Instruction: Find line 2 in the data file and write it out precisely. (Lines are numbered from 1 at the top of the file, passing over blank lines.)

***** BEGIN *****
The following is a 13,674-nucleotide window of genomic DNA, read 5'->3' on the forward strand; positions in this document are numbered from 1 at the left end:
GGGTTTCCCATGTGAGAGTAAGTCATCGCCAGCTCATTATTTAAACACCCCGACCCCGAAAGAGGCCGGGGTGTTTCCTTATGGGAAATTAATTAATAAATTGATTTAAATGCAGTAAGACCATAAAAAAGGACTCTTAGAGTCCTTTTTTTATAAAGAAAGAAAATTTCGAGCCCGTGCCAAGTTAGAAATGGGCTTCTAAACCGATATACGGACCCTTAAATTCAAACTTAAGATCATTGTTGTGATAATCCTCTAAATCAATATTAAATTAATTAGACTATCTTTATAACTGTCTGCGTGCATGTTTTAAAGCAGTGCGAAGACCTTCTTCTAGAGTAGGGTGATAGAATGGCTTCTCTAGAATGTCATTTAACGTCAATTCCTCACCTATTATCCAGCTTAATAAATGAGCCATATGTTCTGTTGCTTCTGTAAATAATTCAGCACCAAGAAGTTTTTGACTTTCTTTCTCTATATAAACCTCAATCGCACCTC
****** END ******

GGGTTTCCCATGTGAGAGTAAGTCATCGCCAGCTCATTATTTAAACACCCCGACCCCGAAAGAGGCCGGGGTGTTTCCTTATGGGAAATTAATTAATAAATTGATTTAAATGCAGTAAGACCATAAAAAAGGACTCTTAGAGTCCTTTTTTTATAAAGAAAGAAAATTTCGAGCCCGTGCCAAGTTAGAAATGGGCTTCTAAACCGATATACGGACCCTTAAATTCAAACTTAAGATCATTGTTGTGATAATCCTCTAAATCAATATTAAATTAATTAGACTATCTTTATAACTGTCTGCGTGCATGTTTTAAAGCAGTGCGAAGACCTTCTTCTAGAGTAGGGTGATAGAATGGCTTCTCTAGAATGTCATTTAACGTCAATTCCTCACCTATTATCCAGCTTAATAAATGAGCCATATGTTCTGTTGCTTCTGTAAATAATTCAGCACCAAGAAGTTTTTGACTTTCTTTCTCTATATAAACCTCAATCGCACCTC